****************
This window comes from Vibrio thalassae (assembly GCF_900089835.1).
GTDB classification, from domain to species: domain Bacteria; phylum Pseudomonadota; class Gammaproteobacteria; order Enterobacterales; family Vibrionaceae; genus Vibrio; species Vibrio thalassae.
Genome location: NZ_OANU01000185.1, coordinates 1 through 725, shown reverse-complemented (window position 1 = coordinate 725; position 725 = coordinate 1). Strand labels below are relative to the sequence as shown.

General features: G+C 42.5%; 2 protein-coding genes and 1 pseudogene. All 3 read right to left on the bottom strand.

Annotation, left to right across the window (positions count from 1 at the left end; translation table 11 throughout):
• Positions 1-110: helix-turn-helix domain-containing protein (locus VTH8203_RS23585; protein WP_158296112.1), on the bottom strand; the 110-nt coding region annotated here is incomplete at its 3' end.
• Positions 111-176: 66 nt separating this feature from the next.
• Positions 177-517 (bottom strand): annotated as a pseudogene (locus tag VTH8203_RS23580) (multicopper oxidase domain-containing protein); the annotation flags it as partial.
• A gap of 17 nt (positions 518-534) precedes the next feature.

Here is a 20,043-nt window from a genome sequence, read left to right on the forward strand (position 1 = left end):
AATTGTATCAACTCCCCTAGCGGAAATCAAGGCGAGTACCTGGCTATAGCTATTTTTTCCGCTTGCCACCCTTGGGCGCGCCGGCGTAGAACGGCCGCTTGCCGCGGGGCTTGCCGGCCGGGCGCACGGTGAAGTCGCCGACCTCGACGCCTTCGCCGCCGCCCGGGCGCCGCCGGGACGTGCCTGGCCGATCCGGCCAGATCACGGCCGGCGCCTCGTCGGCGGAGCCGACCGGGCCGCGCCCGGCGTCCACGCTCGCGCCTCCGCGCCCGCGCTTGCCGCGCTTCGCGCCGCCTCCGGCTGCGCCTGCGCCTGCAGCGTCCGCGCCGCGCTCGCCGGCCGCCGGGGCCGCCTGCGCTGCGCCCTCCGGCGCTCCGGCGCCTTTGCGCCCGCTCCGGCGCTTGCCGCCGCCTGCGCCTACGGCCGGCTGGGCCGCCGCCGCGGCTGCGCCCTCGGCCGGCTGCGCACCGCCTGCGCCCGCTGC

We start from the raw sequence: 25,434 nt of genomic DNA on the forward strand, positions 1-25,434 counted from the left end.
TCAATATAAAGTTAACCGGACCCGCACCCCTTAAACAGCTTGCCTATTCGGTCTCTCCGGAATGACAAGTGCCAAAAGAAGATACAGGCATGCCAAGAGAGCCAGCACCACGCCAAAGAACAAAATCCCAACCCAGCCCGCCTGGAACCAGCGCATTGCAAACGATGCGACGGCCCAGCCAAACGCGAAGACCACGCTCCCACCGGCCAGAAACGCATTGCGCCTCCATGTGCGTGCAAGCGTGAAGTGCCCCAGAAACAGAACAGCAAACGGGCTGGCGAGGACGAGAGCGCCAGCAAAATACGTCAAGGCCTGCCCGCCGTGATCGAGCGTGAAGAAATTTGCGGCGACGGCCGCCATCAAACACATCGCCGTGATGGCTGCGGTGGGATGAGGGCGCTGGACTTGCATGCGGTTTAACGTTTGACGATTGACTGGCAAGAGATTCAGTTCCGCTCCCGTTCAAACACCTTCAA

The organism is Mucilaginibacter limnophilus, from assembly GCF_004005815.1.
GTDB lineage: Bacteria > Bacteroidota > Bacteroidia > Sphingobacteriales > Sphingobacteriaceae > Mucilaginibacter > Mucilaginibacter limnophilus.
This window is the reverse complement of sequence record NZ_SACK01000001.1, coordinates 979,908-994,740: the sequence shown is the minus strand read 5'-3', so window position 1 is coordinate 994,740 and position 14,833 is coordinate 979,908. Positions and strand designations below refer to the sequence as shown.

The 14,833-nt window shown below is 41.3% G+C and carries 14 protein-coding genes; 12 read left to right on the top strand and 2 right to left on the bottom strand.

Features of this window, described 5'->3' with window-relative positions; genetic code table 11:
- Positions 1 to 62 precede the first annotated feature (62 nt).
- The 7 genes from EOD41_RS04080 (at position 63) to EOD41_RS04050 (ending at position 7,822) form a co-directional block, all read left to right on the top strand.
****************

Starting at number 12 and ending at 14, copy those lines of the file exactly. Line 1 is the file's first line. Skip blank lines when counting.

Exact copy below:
We start from the raw sequence: 25,434 nt of genomic DNA on the forward strand, positions 1-25,434 counted from the left end.
TCAATATAAAGTTAACCGGACCCGCACCCCTTAAACAGCTTGCCTATTCGGTCTCTCCGGAATGACAAGTGCCAAAAGAAGATACAGGCATGCCAAGAGAGCCAGCACCACGCCAAAGAACAAAATCCCAACCCAGCCCGCCTGGAACCAGCGCATTGCAAACGATGCGACGGCCCAGCCAAACGCGAAGACCACGCTCCCACCGGCCAGAAACGCATTGCGCCTCCATGTGCGTGCAAGCGTGAAGTGCCCCAGAAACAGAACAGCAAACGGGCTGGCGAGGACGAGAGCGCCAGCAAAATACGTCAAGGCCTGCCCGCCGTGATCGAGCGTGAAGAAATTTGCGGCGACGGCCGCCATCAAACACATCGCCGTGATGGCTGCGGTGGGATGAGGGCGCTGGACTTGCATGCGGTTTAACGTTTGACGATTGACTGGCAAGAGATTCAGTTCCGCTCCCGTTCAAACACCTTCAA

The organism is Mucilaginibacter limnophilus, from assembly GCF_004005815.1.